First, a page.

Review by Irena Knezevic
You probably don’t know all the facts that Darrin Qualman discusses in Civilization Critical, but even if you did, you should still read the book for its powerful synthesis of those facts. The book’s central argument is that contemporary human lifestyles rely on linear economies. We extract, consume and dispose of goods at unprecedented rates, growing the landfills and ocean dead zones. The myth of “dematerialized” information economy falls apart given the evidence that despite the growth in non-material commerce (be it services or apps) humanity’s consumption of material goods and energy continues to increase. This global “petro-industrial consumerist civilization” (p. 1) or eCivilization, to use Qualman’s shorthand, is headed for disaster. “Linear civilizations are terminal” he writes (p. 59).
Continue reading “BOOK REVIEW – Civilization Critical: Energy, Food, Nature, and the Future”
Sustainable food has been on the minds and lips of an increasing number of people in 2018. On the international stage, food has become an important part of discussions about climate change and sustainability with more attention being paid to how city-region food systems work across places and scales. Across Canada, sustainable food system researchers and community advocacy groups continue to provide input to the federal government as it develops “A Food Policy for Canada,” while at the same time working to address significant challenges within the food system at the local level.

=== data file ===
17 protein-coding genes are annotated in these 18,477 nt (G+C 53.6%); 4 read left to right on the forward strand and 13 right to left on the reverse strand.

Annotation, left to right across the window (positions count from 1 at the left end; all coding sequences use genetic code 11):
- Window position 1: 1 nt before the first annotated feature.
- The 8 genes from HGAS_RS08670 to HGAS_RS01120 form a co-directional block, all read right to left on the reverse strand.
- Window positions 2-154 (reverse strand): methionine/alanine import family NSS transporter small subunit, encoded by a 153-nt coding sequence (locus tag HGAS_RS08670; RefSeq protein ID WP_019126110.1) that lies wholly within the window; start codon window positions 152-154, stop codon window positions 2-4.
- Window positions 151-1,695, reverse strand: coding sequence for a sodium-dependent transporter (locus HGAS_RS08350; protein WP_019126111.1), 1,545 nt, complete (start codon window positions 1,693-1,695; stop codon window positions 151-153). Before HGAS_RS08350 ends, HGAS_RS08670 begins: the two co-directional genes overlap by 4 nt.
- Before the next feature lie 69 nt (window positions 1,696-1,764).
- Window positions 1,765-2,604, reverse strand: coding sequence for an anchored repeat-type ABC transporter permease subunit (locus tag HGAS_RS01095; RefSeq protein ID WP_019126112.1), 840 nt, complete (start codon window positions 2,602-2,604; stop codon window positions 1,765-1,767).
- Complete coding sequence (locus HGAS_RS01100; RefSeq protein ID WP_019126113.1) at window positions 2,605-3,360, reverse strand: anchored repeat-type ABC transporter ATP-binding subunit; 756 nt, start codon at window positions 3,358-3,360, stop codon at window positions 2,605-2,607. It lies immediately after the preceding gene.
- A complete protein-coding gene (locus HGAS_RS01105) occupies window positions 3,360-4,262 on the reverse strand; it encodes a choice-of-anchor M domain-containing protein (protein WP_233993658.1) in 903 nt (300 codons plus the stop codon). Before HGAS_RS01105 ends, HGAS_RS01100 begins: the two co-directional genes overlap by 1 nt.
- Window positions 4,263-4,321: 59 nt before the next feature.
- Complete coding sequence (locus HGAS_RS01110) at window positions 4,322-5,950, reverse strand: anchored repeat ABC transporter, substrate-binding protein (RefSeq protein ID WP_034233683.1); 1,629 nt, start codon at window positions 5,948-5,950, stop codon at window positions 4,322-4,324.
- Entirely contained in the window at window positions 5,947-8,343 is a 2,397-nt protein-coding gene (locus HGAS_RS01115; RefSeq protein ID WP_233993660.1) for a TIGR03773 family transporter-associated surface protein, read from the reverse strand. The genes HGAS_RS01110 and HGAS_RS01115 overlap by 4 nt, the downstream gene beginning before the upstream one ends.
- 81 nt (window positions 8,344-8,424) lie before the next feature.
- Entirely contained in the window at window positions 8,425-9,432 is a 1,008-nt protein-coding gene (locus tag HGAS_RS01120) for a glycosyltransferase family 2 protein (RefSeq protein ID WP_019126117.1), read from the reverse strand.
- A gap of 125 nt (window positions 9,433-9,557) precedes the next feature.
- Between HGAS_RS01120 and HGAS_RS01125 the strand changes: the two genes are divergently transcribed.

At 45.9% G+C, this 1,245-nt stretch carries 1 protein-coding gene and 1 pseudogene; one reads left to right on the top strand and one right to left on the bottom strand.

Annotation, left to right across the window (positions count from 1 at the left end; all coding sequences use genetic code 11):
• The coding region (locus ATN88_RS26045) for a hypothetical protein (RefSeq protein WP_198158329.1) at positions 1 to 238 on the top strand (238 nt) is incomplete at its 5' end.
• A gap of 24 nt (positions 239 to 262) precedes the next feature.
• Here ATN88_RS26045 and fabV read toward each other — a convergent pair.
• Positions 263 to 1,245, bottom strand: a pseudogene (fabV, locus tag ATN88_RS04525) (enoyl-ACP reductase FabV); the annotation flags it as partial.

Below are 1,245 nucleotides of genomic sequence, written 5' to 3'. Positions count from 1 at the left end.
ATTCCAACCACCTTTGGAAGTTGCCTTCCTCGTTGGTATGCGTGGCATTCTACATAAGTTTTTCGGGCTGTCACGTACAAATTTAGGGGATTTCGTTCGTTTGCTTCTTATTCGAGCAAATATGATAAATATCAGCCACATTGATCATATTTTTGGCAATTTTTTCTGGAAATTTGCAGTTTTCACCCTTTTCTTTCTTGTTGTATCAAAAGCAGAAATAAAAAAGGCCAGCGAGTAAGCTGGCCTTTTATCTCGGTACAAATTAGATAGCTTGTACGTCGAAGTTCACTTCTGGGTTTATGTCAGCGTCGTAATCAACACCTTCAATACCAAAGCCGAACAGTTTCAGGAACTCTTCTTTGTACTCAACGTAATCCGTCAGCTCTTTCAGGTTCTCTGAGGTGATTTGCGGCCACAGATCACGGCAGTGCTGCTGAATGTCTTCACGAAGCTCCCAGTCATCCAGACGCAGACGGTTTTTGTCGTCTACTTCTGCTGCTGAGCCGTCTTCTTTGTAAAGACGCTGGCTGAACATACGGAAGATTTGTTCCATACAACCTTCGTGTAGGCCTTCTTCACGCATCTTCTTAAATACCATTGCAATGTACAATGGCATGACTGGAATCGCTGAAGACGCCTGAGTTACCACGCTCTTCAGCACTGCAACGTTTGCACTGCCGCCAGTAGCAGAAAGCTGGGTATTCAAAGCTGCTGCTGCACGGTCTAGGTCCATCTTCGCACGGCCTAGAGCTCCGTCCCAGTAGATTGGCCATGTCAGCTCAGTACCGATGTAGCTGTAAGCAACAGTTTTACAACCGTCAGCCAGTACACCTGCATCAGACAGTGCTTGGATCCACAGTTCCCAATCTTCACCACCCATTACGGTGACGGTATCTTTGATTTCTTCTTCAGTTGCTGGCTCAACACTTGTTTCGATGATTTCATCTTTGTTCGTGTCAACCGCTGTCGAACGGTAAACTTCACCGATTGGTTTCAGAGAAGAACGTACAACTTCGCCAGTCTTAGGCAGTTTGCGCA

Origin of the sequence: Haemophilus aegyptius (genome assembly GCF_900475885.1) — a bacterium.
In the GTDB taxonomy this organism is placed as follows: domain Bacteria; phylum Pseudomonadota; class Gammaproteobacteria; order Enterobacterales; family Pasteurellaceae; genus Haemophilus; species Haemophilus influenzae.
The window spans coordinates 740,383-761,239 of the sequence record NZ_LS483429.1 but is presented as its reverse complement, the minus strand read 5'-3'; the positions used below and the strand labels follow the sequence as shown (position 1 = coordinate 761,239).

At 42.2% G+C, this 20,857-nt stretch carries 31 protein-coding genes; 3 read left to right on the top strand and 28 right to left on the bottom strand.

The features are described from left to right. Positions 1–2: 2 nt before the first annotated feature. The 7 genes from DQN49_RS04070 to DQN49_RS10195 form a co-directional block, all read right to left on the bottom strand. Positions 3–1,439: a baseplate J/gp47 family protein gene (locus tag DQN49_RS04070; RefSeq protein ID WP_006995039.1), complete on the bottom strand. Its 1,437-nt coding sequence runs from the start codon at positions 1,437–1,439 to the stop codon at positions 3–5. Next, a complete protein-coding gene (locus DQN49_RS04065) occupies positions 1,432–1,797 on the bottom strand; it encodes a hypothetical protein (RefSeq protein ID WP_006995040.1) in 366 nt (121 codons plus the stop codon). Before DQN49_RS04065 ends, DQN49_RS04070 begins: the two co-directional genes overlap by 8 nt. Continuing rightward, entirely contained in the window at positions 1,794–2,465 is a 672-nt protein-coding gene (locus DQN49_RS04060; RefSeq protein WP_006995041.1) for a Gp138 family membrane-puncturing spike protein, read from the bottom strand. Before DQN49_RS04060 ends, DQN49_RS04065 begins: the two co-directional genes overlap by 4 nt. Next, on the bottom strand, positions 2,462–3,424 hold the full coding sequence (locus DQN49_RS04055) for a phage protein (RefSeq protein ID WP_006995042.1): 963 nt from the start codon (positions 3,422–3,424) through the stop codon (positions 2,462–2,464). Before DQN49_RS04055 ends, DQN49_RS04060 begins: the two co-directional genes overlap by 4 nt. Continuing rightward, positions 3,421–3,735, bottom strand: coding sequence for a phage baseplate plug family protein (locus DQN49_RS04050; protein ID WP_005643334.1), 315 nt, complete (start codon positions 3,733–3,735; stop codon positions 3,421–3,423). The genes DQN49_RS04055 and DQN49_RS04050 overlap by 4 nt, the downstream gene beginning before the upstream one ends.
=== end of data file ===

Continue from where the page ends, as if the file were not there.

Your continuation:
2018 also saw substantial growth of the FLEdGE network. Our recent report, “Good Food Solutions: Building sustainable food communities for all Canadians” provides a snapshot of the work that we’ve done so far and outlines the five principles that ground our research practice as we work toward more sustainable food systems. We are delighted to be able to share the fruits of our collective research practice with you on our Resources and Results page and will continue to do so through 2019 and for the life of the FLEdGE project.
As 2018 comes to an end, we’d like to take the opportunity to wish you a very happy holiday season and send our best wishes for 2019. From all of us here at FLEdGE, may the New Year bring you health, joy, and good and sustainable food.
Tuesday, October 23rd, 2018
9:00 am – 10:30 am
Balsillie School of International Affairs, Room 142
Over the last three years various international agreements have highlighted the need for greater coordination along the food chain and increased food justice in creating urban food security. These international agreements have set the stage for new urban food policy to emerge. At this panel discussion, food system experts from Wilfrid Laurier University, Carleton University, and the City of Toronto will explore how we can use the New Urban Agenda and other international agreements (SDGs and the Milan Urban Food Policy Pact) as levers for changing the food system.
A light breakfast will be served. Registration is free but required. Continue reading “Save the Date! Levers for Food Systems Change: A Panel Discussion on Urban Food Security, Food Justice, and International Agreements”
April 6, 2017